China, Hong Kong: Day 18

After a great night’s sleep (without the need to wake up really early), I checked-out of the hotel and made my way to the Prince of Wales Hospital. This was my primary reason for coming to Hong Kong, as I intended to meet with another colleague of my supervisor.

Professor Roger Yat-Nork Chung of the Chinese University of Hong Kong (CUHK) agreed to meet with me to discuss a variety of matters. Professor Chung is an Associate Professor [soon to be Professor] in the School of Public Health and a Primary Care. His predominant research areas include: healthcare policy, population ageing, palliative care and ethics, health of migrants (globally, over the life-course), and the relationship between income and health quality. So a jack of all trades in the world of Social Science you might say. Actually as we discussed, and contrary to my prior assumptions, there is one broad theme throughout all his research: health inequalities. This just goes to show how different someone can be from a title, or job description. Before I met Roger, I assumed his research on ‘health policy’ (as described on the University’s website) would be loosely connected to my own interests. However it transpired that our interests were very much aligned. He helped me to realise that my own interests appear to be focusing on the same theme, health inequalities. Particularly as my dissertation is to be focussed on care for the elderly in China, and quantifying the province-level burden of (informal) care provision. It was reassuring to learn that, if I made the choice to progress into a research-based career, there is no need to restrict oneself to a single field. The world is becoming increasingly multi-disciplinary, and our conversation supported that.

We discussed topics ranging from the general experiences of life at CUHK, to postgraduate opportunities, his own research, emerging topics and current gaps in research (to help support my dissertation ideas), and even the philosophy of research and how better to bridge the gap between the public, academia and policy-making. Our conversations went on for some time, in fact, we unintentionally overran by about 30 minutes. But I’m convinced that was a good thing. Sometimes sacrifices must be made!

Before I knew it, I was back out in the blistering heat. The relief from the air conditioning was short-lived. But I was faced with an even greater challenge: to find where my family used to live, in the rural hinterland of the New Territories. Armed with just a single photo, and having been shown a rough geographic area on the map, I set off on a true expedition. This was to be the greatest test of my abilities as a Geographer! Forget the technical skills I’ve acquired as a Population and Geography student; forget life tables, Lexis charts, cohort component models, GIS and spatial modelling, this was good old fashioned grassroots geography.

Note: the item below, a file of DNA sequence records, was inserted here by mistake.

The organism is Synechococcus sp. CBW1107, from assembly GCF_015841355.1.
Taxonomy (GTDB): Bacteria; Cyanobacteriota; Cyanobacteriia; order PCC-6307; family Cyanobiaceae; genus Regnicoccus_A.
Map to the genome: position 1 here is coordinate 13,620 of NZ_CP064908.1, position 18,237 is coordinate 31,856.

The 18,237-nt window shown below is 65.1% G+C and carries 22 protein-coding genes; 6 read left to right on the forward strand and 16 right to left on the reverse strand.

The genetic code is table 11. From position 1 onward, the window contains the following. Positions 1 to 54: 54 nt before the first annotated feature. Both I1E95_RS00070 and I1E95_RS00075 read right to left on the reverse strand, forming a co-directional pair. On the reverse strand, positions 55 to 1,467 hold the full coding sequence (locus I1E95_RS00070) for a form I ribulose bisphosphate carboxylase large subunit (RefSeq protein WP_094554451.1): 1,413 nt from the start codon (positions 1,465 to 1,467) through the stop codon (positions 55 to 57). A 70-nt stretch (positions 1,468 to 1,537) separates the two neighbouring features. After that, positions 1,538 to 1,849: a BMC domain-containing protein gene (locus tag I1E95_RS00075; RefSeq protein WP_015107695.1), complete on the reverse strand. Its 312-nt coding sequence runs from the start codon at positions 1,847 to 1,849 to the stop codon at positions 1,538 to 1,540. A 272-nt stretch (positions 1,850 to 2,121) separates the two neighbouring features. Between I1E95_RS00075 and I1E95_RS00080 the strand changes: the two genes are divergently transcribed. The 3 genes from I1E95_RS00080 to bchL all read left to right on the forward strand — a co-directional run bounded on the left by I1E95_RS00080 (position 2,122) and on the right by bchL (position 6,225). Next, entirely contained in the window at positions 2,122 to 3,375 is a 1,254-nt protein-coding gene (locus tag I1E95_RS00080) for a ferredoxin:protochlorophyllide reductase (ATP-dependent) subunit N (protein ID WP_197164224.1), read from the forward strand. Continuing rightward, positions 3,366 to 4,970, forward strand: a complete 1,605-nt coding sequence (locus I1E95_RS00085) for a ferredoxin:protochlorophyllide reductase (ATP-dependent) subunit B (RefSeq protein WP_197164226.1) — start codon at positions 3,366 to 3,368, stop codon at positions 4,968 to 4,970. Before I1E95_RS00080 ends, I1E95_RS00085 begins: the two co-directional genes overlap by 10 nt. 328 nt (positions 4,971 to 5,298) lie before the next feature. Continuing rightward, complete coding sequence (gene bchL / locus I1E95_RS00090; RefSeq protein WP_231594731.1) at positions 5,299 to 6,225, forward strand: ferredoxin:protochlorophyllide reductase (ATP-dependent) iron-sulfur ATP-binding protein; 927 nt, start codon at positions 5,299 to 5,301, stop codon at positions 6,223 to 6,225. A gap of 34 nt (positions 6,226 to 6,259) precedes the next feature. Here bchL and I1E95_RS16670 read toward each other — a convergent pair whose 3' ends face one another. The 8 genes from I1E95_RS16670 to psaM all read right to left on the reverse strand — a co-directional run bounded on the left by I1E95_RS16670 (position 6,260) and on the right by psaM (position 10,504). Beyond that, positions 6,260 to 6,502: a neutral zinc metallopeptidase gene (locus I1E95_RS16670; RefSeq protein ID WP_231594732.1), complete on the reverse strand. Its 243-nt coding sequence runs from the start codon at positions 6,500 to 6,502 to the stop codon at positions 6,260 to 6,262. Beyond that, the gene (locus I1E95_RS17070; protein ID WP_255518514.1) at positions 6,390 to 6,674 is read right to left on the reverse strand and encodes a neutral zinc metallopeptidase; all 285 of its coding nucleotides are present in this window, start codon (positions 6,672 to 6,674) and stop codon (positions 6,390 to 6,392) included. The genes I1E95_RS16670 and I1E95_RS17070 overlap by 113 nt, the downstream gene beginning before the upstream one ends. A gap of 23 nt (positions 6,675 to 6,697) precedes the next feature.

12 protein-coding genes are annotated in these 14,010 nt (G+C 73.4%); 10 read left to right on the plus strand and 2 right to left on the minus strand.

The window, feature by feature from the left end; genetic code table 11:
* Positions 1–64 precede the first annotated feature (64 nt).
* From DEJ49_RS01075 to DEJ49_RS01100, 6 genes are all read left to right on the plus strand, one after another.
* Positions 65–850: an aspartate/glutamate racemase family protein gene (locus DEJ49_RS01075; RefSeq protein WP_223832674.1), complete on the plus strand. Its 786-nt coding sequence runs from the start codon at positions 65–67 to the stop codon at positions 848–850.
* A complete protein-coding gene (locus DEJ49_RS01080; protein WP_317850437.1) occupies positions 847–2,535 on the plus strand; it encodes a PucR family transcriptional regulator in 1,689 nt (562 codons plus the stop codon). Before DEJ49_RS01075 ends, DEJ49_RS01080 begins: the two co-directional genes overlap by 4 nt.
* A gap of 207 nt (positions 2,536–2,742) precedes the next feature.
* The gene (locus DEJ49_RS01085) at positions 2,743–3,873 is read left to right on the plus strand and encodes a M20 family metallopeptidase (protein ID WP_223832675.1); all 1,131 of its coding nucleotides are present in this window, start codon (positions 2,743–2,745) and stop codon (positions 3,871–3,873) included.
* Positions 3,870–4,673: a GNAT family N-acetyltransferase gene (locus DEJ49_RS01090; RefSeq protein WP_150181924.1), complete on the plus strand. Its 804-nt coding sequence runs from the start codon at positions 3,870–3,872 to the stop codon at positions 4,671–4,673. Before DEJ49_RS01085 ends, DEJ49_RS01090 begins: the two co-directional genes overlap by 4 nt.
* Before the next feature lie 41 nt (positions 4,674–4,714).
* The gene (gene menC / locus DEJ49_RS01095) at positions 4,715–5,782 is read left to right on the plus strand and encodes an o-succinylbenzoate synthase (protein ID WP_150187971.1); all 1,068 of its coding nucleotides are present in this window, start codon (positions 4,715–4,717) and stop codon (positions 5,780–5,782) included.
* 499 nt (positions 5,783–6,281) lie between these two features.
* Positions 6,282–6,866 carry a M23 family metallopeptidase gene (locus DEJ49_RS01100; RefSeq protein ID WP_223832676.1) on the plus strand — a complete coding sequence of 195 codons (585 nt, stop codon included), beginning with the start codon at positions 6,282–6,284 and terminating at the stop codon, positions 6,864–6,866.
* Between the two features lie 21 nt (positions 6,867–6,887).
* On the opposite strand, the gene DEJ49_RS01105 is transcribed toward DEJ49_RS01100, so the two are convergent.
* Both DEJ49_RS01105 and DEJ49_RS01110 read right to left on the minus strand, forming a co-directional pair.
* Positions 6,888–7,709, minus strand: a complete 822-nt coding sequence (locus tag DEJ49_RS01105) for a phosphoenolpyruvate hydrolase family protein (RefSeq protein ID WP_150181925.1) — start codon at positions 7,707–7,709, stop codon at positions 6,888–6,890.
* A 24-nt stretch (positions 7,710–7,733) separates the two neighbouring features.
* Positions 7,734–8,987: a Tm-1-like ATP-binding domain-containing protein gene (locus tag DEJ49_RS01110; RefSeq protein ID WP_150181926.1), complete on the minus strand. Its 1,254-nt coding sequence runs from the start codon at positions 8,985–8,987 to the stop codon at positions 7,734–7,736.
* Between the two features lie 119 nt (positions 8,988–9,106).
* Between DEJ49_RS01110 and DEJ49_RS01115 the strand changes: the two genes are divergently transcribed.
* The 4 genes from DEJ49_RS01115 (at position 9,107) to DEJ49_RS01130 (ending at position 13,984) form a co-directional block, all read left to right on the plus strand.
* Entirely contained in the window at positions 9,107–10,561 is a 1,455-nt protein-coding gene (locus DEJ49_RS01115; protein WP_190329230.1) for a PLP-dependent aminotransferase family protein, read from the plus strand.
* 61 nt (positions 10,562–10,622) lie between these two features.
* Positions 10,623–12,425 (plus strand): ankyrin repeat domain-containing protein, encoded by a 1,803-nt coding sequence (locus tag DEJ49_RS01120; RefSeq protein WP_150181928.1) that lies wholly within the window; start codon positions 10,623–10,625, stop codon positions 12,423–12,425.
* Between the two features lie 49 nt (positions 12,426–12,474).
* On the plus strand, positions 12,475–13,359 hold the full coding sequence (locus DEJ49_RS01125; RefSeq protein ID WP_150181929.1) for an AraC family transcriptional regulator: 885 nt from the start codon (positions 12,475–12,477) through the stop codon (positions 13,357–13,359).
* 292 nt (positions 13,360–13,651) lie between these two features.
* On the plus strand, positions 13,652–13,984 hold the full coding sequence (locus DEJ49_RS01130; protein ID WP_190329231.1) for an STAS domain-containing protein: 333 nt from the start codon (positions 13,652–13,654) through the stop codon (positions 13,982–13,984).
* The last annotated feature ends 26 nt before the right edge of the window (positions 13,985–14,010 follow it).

Contrary to the assumptions of you pessimists out there, 3.5 hours later, I did it. I had found the exact location of the photo my mum gave me. One taxi, a bus and a local minibus ride later, I found myself at a small train station. The train station was located in a secluded clearing; away from dense forestry, residential settlements and low mountains. I had befriended a local farmer along the way, who very kindly agreed to assist me on my adventure – despite the fact he was on his way to work! Our conversation was limited due to the significant language barrier, but we persisted [I think he merely felt guilty because he saw how desperate I was to reach this location]. We parted, rather reluctantly on my part, once we reached this train station. My journey becoming increasingly difficult – especially as my farmer friend parted with a shrug of the shoulders, a simultaneous smirk and a shake of the hand. All of which implied: “good luck my friend, I have no idea!”. But I lost no confidence in my own abilities. I resorted to my final method: to use the mountain outlines as landmarks. As ridiculous as it sounds, that is exactly the method that worked. I hopped on a final local minibus, packed with local residents all going about their daily chores. Using Google Maps to judge when to disembark the bus, I fortunately timed it perfectly, despite (rather disconcertingly) being the last man standing on the bus. I asked local residents and cafe owners if they had seen the buildings – showing them the photo I had on my mobile phone. Five people later, I was beginning to lose hope. But I was in luck, the last individual I asked pointed north-east and said “turn right, after gas station”. So that’s what I did, and sure enough I had found where my family used to live almost 40 years ago. The bungalows almost identical to their original state.


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